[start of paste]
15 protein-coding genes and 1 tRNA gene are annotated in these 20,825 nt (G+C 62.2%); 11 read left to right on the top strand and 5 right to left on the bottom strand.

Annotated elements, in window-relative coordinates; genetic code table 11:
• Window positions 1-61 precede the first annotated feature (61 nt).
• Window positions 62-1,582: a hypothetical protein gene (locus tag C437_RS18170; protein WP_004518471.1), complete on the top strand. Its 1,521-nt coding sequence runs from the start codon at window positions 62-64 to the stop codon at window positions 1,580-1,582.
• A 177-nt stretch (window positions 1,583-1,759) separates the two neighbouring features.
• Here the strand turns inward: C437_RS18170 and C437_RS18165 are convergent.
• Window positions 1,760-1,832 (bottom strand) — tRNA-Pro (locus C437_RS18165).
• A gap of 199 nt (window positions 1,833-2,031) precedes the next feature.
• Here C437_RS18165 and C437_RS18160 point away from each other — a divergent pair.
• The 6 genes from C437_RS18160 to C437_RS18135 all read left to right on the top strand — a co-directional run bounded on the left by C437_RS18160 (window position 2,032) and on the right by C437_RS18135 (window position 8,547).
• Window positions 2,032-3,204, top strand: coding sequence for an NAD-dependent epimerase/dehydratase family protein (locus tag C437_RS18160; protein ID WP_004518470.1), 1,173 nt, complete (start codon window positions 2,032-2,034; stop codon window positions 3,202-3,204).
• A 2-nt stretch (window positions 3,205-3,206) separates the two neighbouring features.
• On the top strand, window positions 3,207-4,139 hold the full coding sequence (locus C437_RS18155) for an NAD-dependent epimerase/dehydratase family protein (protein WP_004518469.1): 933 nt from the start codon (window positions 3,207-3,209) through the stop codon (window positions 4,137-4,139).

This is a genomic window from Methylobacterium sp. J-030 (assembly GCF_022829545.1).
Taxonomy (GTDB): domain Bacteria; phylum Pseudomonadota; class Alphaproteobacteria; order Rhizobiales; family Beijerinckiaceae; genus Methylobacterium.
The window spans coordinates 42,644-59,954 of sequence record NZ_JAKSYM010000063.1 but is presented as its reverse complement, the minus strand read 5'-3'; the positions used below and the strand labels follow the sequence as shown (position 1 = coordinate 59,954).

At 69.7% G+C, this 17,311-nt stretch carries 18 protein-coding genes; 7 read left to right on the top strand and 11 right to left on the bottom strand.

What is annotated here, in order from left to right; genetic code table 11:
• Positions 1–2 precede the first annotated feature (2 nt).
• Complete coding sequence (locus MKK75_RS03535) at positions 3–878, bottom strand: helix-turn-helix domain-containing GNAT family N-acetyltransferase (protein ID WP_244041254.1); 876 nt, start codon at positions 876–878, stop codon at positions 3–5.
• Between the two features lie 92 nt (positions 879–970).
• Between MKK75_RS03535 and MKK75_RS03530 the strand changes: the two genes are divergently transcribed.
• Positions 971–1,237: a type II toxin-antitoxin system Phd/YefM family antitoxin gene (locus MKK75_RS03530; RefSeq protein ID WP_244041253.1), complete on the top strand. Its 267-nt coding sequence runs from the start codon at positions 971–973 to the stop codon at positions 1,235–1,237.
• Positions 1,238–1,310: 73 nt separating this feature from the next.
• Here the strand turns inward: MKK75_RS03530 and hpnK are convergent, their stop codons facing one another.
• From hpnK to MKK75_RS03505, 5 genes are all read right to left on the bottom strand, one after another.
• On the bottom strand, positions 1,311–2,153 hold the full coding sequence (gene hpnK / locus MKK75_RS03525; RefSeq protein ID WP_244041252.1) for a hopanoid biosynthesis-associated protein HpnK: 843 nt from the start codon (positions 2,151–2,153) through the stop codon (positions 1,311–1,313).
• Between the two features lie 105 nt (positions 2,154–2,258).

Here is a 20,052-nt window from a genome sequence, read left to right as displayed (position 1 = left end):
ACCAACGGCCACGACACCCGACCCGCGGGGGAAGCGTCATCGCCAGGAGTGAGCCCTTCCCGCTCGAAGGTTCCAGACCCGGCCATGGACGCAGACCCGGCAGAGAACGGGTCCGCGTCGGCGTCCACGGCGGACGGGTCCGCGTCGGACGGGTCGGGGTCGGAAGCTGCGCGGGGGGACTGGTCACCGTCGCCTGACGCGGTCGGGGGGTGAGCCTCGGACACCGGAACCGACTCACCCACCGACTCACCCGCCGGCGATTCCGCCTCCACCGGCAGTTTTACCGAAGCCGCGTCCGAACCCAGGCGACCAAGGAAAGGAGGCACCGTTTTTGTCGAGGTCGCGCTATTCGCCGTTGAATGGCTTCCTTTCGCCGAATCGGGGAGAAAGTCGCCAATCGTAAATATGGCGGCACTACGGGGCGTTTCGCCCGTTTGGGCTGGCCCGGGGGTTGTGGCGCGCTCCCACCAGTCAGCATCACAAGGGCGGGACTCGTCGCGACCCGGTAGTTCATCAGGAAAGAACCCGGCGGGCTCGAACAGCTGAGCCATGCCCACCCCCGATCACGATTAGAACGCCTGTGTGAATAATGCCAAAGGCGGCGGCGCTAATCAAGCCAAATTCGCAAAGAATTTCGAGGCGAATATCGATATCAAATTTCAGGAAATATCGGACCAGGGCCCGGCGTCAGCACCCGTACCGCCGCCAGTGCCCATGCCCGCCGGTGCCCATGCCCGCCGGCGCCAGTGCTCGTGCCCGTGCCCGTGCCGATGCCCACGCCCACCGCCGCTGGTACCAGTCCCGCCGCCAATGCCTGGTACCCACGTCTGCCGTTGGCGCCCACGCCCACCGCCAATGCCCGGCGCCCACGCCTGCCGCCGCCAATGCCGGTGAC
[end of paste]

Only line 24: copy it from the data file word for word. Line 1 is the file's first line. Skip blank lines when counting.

• Positions 1,238–1,310: 73 nt separating this feature from the next.